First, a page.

“A nuclear war can never be won and must not be fought.” Joe Biden said today speaking at the UN general assembly. The risk of an escalation leading Putin to use nuclear weapons is shaking the whole world. But what does the arsenal available to Moscow consist of? Intercontinental missiles that can hit the United States and hypersonic missiles five times faster than the speed of sound. The latest generation submarines that escape enemy radars and the mysterious nuclear-powered rockets. But above all, the devastating tactical and strategic atomic arsenal. In addition to the military power already deployed in Ukraine, from artillery to fighter-bombers, these are the arrows in Vladimir Putin’s increasingly tense bow that cause fear of a dramatic exasperation of the conflict.
Putin’s nuclear arsenal
After the chaos following the fall of the Soviet Union, the Russian arsenal has been extensively modernized over the past two decades. The Federation of American Scientists has calculated 5,977 warheads available to Moscow, more than any other country in the world and all the NATO reserves combined, even though about 1,500 would now be obsolete and ready to be dismantled. At least 1,588 of these bombs are ready to use, mounted on ground launch bases, submarine missile launchers and fighters. Most of the weapons are “strategic”, that is, those designed for maximum destruction, which would trigger nuclear war in the traditional sense. “Tactical” weapons, with lower potential and lower range, could instead be used in conflict to hit specific targets in the field, from fortified targets to large arrays of armed forces.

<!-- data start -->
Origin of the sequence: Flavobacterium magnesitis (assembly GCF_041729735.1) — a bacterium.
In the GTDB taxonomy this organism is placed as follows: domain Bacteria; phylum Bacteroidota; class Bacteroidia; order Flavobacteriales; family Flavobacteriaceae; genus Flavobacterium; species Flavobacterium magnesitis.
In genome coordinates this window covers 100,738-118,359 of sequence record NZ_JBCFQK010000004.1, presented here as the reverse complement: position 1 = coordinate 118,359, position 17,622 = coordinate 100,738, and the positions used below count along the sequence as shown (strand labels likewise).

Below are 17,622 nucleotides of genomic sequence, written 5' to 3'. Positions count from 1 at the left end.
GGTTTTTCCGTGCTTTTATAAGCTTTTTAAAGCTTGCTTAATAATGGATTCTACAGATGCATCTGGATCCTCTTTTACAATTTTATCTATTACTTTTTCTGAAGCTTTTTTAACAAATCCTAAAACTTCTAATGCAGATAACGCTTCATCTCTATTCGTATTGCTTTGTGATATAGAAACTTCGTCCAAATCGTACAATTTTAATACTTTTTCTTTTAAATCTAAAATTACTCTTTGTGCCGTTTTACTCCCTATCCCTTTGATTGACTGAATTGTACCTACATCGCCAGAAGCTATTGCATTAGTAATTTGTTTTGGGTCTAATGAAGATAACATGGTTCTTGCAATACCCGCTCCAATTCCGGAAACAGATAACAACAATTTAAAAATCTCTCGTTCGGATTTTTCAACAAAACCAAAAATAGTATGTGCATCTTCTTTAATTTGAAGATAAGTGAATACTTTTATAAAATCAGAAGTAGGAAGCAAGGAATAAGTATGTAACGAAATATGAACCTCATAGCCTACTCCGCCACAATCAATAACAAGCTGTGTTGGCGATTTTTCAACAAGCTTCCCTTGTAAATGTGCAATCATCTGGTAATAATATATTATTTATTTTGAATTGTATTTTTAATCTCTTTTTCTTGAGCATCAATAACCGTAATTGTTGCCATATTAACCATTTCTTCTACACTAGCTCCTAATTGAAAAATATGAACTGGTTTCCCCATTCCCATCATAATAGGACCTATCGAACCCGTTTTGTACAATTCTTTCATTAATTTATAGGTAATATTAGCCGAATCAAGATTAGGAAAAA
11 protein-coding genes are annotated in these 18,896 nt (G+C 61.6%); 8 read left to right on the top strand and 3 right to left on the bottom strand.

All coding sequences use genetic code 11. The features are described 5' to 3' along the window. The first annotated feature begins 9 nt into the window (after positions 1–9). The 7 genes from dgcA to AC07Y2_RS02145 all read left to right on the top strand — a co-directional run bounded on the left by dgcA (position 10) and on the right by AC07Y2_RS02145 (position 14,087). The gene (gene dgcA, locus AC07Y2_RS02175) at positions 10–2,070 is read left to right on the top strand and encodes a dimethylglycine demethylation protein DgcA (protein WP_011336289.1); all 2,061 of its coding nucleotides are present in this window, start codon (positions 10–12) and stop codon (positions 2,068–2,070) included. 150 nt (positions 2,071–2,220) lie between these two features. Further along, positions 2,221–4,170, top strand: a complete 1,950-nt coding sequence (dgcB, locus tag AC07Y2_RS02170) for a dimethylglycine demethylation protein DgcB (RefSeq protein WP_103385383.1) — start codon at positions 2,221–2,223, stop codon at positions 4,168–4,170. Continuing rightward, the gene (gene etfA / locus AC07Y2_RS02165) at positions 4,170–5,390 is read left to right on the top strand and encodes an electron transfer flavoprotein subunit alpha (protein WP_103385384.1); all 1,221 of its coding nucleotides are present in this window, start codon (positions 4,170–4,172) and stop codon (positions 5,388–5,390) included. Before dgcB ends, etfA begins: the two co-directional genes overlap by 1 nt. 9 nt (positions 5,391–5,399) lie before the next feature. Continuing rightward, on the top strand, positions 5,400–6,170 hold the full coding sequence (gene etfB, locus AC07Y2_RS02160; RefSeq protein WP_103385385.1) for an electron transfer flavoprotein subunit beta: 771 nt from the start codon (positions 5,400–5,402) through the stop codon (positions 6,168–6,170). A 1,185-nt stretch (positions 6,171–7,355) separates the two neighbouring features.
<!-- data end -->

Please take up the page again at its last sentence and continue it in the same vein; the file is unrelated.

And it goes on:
The risk of a global escalation
The use of the nuclear arsenal would mark the passage of the mother of all red lines, triggering the announced reaction of NATO and the United States. And if so far it seemed mostly a specter to be waved for propaganda purposes, the words used by the Russian president in his speech on partial mobilization have raised the antennas of many observers. The Kremlin leader in fact evoked their possible use in case of a threat to the territorial “integrity” of Russia: a formula explicitly indicated in his doctrine on deterrence, made public in 2020. According to the document, Moscow reserves the right to “tactical” weapons to resort to battle not only in the event of an “existential” threat, but also if it senses limited risks at its borders. That in a week, after the referendums he has already decided to recognize, in his eyes they could extend to the Donbass and the southern Ukrainian regions of Kherson and Zaporizhzhia.